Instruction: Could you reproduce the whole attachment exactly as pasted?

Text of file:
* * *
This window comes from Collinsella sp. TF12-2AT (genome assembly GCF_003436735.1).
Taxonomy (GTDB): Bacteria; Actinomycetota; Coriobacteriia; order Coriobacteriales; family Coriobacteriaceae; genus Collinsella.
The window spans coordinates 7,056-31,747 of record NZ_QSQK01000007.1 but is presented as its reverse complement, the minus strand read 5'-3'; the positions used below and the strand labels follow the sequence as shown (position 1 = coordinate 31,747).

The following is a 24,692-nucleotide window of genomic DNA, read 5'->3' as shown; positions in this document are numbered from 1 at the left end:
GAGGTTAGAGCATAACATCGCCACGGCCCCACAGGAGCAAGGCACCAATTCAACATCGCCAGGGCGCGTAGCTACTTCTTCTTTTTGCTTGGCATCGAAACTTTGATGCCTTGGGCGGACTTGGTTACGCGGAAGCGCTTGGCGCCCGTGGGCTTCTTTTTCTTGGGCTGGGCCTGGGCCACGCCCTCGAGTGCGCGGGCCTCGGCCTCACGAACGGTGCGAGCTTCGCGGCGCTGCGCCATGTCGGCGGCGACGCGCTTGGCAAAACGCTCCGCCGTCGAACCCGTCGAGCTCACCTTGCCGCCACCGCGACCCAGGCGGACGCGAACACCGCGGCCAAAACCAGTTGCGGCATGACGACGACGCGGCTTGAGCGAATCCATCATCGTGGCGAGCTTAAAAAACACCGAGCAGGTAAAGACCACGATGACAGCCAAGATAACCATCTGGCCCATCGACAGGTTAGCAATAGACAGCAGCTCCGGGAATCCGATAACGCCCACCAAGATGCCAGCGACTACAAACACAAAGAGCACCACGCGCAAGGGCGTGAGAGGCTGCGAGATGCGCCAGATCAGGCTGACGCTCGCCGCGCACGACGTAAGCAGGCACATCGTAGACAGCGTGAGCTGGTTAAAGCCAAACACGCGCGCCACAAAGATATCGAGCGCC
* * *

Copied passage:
This window comes from Collinsella sp. TF12-2AT (genome assembly GCF_003436735.1).
Taxonomy (GTDB): Bacteria; Actinomycetota; Coriobacteriia; order Coriobacteriales; family Coriobacteriaceae; genus Collinsella.
The window spans coordinates 7,056-31,747 of record NZ_QSQK01000007.1 but is presented as its reverse complement, the minus strand read 5'-3'; the positions used below and the strand labels follow the sequence as shown (position 1 = coordinate 31,747).

The following is a 24,692-nucleotide window of genomic DNA, read 5'->3' as shown; positions in this document are numbered from 1 at the left end:
GAGGTTAGAGCATAACATCGCCACGGCCCCACAGGAGCAAGGCACCAATTCAACATCGCCAGGGCGCGTAGCTACTTCTTCTTTTTGCTTGGCATCGAAACTTTGATGCCTTGGGCGGACTTGGTTACGCGGAAGCGCTTGGCGCCCGTGGGCTTCTTTTTCTTGGGCTGGGCCTGGGCCACGCCCTCGAGTGCGCGGGCCTCGGCCTCACGAACGGTGCGAGCTTCGCGGCGCTGCGCCATGTCGGCGGCGACGCGCTTGGCAAAACGCTCCGCCGTCGAACCCGTCGAGCTCACCTTGCCGCCACCGCGACCCAGGCGGACGCGAACACCGCGGCCAAAACCAGTTGCGGCATGACGACGACGCGGCTTGAGCGAATCCATCATCGTGGCGAGCTTAAAAAACACCGAGCAGGTAAAGACCACGATGACAGCCAAGATAACCATCTGGCCCATCGACAGGTTAGCAATAGACAGCAGCTCCGGGAATCCGATAACGCCCACCAAGATGCCAGCGACTACAAACACAAAGAGCACCACGCGCAAGGGCGTGAGAGGCTGCGAGATGCGCCAGATCAGGCTGACGCTCGCCGCGCACGACGTAAGCAGGCACATCGTAGACAGCGTGAGCTGGTTAAAGCCAAACACGCGCGCCACAAAGATATCGAGCGCC